The son of former Apache Junction Vice Mayor Robert Eck Jr. also is facing aggravated assault-related charges in connection with an alleged road rage incident involving his father more than a year ago.

Robert Eck III, 22, was indicted last week by a Gila County grand jury on aggravated assault with a deadly weapon with intent to injure in connection with an incident involving Eric Martinez and his wife in Apache Junction in 2009. Eck will be arraigned on the felony charge in Pinal County Superior Court by Judge Dwight Callahan on Friday morning, according to a court clerk.

On Oct. 2, 2009, according to police and court documents, Eck III stepped out of his father’s truck at the intersection of Idaho Road and Old West Highway about noon and hit Martinez, 36, in the back once with a T-shaped metal pipe before Martinez wrestled the pipe away. Martinez admitted to knocking Eck III to the ground with an open-handed hit to the face after he said Eck III hit him in the back with the pipe.

Eric Martinez said Eck Jr. twice purposely slammed into the back of his stopped motorcycle at the intersection, knocking his wife off the second time. Martinez’s wife was flown to a nearby hospital to be treated for injuries; Eck Jr. also was treated.

Eck Jr. says he hit the motorcycle a second time after Martinez punched him in the face while he was sitting in the driver’s seat.

The confrontation happened about 30 minutes after Eck was escorted off the grounds of Central Arizona College, where he voiced displeasure with a worker for not admitting his son into “fun” classes, according to documents from the college.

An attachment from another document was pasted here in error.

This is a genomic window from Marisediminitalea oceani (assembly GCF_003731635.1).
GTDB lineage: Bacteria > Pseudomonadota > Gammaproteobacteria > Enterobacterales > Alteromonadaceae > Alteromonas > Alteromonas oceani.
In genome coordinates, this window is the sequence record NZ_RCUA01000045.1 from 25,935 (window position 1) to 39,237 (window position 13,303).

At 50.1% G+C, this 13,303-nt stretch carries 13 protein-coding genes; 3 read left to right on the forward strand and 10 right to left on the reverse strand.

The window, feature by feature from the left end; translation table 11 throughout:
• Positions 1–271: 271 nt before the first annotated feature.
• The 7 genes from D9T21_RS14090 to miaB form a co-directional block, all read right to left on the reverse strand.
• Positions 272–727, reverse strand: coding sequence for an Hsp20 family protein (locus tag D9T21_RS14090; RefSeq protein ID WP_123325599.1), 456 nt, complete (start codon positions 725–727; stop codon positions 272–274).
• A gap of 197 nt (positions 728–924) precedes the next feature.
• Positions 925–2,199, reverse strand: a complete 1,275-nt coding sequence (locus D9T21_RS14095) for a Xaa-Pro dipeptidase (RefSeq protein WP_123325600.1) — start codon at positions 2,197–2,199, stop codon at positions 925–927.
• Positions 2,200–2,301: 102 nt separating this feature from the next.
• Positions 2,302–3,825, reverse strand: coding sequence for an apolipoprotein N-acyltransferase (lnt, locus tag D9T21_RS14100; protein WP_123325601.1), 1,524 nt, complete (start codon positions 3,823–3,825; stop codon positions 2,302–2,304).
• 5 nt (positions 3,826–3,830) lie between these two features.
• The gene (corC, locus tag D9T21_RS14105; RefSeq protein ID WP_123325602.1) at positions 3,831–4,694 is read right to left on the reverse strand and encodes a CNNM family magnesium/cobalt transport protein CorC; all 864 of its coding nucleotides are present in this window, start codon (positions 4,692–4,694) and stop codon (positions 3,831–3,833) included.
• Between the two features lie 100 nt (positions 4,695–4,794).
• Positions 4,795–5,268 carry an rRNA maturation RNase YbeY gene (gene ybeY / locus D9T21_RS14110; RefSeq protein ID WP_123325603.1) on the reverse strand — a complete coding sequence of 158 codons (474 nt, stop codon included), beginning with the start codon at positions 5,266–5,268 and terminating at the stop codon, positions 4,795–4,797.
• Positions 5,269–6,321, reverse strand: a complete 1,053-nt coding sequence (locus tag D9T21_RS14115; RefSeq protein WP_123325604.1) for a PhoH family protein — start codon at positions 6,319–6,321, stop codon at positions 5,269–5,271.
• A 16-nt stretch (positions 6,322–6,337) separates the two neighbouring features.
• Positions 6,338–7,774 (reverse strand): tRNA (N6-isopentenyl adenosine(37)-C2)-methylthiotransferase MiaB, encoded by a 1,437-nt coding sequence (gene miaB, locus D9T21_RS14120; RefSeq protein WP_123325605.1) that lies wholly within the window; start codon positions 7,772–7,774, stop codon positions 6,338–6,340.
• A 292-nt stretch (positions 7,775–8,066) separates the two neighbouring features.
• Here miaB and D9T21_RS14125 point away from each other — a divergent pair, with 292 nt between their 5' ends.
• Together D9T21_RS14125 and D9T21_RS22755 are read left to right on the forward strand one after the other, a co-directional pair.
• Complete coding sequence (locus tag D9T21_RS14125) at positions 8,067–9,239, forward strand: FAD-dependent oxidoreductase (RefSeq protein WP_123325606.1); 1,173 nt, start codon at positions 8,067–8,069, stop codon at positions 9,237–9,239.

Eck Jr. resigned from his post as vice mayor in October soon after he was indicted on charges related to the incident and now serves as a councilmember. He was charged with two felony counts of aggravated assault with a deadly weapon, one count of criminal assault, DUI and misdemeanor assault, according to court records. He also was indicted by a Gila County grand jury, according to information from the Pinal County Attorney’s Office.

Eck has not returned telephone calls from the Tribune seeking comment. His trial is scheduled to begin in June.

“We just want justice,” Eric Martinez told the Tribune on Monday. “We just want to see the right thing done. When I was charged with misdemeanor assault for hitting him, he said I should go to prison. We only wish the same for him and his son.”

Martinez was charged with two misdemeanor counts of assault against the Ecks, but they were dismissed because witnesses testified he was defending himself.

The Martinezes initially requested the Ecks pay their medical bills and pay more than $7,000 in damage to his Harley-Davidson motorcycle, but Eck declined. Martinez also has filed a civil lawsuit against Eck Jr. seeking to have his medical bills and motorcycle repair paid because Eck allegedly ran over it during the confrontation, according to court documents.

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